Transcription factor AP1 is formed by, hetromerization of c-FOS and c-JUN, whose phosphorylation is catalyzed by JNK and another protein c-FOS. AP1 binds to the genomic DNA sequences upstream to the coding portion of a number of genes coding for cell cycle regulator, notably CCND1 coding for cyclin D1. Known as product of protooncogene, cyclin D1 promotes proliferation in malignancy through interaction with oncogenic molecules [30]. It has been reported that over-expressed cyclin D1 facilitates the infection of nasopharyngeal epithelial cells by a lymphotropic human herpesvirus, Epstein-Barr virus (EBV), a ubiquitous human virus that is tightly associated with the occurrence of NPC and Burkitt lymphoma (BL) [31]. It has been proposed that MAPK pathway and cyclin D1 forms a signaling axis to regulate cell proliferation, and amplification of the chromosomal region that harbors CCND1 is a frequent anomaly at cytogenetic level during the occurrence of human tumors [32,33].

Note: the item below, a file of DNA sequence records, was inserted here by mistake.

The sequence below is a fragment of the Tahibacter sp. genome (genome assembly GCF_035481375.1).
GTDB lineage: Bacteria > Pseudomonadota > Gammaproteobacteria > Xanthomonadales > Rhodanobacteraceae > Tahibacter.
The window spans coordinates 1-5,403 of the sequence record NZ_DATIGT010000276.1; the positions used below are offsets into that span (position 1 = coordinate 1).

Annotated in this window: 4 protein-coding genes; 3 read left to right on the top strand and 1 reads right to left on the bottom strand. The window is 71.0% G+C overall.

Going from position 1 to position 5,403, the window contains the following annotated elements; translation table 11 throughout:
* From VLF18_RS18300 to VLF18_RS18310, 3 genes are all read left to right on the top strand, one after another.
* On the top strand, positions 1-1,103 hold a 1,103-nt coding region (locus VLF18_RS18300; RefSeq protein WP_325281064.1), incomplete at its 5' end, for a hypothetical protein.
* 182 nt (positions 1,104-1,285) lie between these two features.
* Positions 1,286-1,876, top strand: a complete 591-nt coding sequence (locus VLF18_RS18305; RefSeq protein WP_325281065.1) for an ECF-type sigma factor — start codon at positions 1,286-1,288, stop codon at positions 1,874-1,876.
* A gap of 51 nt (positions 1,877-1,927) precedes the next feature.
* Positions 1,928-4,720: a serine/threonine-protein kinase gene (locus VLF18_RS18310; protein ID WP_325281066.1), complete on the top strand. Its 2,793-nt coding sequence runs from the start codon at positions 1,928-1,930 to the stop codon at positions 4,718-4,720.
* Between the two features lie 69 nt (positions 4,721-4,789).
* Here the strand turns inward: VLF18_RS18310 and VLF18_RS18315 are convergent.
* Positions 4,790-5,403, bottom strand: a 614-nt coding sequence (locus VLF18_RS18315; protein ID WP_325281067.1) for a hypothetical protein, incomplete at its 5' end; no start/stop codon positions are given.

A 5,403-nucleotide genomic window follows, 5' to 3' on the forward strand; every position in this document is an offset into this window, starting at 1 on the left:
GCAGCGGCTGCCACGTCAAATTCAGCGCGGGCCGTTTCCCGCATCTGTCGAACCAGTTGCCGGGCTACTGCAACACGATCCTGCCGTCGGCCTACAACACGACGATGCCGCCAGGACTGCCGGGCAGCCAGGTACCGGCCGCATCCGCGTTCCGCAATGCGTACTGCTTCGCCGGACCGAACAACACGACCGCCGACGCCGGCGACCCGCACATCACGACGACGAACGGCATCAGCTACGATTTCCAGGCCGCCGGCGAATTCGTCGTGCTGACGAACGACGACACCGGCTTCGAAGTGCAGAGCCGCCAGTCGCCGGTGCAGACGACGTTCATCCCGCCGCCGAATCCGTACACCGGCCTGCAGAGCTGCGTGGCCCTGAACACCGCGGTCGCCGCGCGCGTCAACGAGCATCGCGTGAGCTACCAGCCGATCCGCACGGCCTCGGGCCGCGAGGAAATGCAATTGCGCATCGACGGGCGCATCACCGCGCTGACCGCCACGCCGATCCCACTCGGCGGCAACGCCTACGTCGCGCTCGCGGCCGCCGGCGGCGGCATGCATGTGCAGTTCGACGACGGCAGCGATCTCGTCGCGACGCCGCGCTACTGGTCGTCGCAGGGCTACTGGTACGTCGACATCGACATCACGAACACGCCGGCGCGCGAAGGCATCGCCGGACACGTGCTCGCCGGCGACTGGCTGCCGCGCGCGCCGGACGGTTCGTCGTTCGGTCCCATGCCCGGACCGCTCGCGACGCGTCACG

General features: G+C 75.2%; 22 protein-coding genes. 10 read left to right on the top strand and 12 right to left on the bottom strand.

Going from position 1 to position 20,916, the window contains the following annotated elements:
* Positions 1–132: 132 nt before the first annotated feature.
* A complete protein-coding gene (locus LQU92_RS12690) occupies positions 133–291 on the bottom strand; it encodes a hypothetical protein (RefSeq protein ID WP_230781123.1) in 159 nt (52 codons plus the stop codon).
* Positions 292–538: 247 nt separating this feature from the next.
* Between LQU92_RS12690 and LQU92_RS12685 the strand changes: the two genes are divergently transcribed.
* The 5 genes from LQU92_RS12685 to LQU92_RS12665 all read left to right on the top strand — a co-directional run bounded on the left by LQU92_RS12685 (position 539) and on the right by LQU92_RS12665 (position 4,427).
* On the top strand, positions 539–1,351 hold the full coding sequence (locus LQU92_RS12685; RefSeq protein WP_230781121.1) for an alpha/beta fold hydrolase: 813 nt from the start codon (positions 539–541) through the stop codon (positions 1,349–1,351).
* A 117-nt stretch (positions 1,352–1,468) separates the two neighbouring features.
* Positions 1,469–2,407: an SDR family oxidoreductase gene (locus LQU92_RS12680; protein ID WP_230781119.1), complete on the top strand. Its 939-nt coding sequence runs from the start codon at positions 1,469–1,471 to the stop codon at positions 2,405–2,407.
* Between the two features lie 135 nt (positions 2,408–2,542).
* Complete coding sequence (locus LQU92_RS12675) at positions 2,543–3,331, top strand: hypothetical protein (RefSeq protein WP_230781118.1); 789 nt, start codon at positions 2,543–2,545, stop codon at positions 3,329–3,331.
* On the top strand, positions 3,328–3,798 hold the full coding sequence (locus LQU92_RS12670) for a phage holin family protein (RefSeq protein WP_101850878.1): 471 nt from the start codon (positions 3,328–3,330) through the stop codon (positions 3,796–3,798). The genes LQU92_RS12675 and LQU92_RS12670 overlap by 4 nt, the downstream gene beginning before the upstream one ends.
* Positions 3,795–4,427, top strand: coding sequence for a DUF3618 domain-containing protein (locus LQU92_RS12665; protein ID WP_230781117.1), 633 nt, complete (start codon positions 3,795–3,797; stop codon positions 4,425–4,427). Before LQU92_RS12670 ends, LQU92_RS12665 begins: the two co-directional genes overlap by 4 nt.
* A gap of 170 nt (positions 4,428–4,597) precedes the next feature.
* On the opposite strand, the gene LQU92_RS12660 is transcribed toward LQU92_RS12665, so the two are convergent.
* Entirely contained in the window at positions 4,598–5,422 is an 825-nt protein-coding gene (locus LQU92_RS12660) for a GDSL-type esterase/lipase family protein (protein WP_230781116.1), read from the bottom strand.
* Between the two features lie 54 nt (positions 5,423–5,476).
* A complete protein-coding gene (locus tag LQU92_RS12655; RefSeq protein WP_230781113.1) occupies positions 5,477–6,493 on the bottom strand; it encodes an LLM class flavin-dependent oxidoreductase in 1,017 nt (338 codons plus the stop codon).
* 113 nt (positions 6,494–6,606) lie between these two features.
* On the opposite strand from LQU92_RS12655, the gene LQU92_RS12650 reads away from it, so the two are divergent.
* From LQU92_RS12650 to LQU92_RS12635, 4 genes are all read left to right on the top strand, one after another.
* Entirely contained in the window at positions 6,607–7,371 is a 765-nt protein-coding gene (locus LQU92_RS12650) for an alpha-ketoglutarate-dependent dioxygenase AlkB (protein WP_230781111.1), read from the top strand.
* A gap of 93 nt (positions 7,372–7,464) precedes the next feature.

We reported that re-expression of BLU downregulated JNK signaling through reducing phosphorylation on JNK and inhibiting formation of AP1. It is reasoned that the effect was due to the inhibition of upstream kinase(s) by reducing their levels via epigenetic mechanism. In fact, we have shown that BLU inhibited the expression of IKK alpha, reduced the level of NFkappaB and hence NFkappaB dependent anti-apoptotic factors, so as to promote death receptor induced apoptosis [34]. It is speculated that BLU binds HDACs or SIRT, to repress transcription of genes coding for kinases in the pathway of RAF-MEK1/2-MAPK to downregulate the pathway and exert tumor suppression.

Previous study has shown that lymphoid-specific helicase (LSH), a SNF2-SWI chromatin remodeler, plays an essential role in cancer progression via regulation of fumarate hydratase (FH) [35]. Mechanistically, together with histone methyltransferase G9a, LSH is critical for the normal development of mammals and is involved in the establishment and maintenance of DNA methylation [36]. Since apart from depositing of H3K9me2 [37], G9a and its partner modifier GLP also interact with DNA methyltransferases (DNMTs) and protect proper DNA methylation at certain loci [38], LSH might also directly interact with DNMTs and affect the patterns of DNA methylation in the cells. Therefore, in human NPC cells, investigation of chromatin loading of LSH and the patterns of DNA methylation at the BLU locus might shed light on the mechanisms that required for the regulation of BLU and the progression of these malignant carcinomas.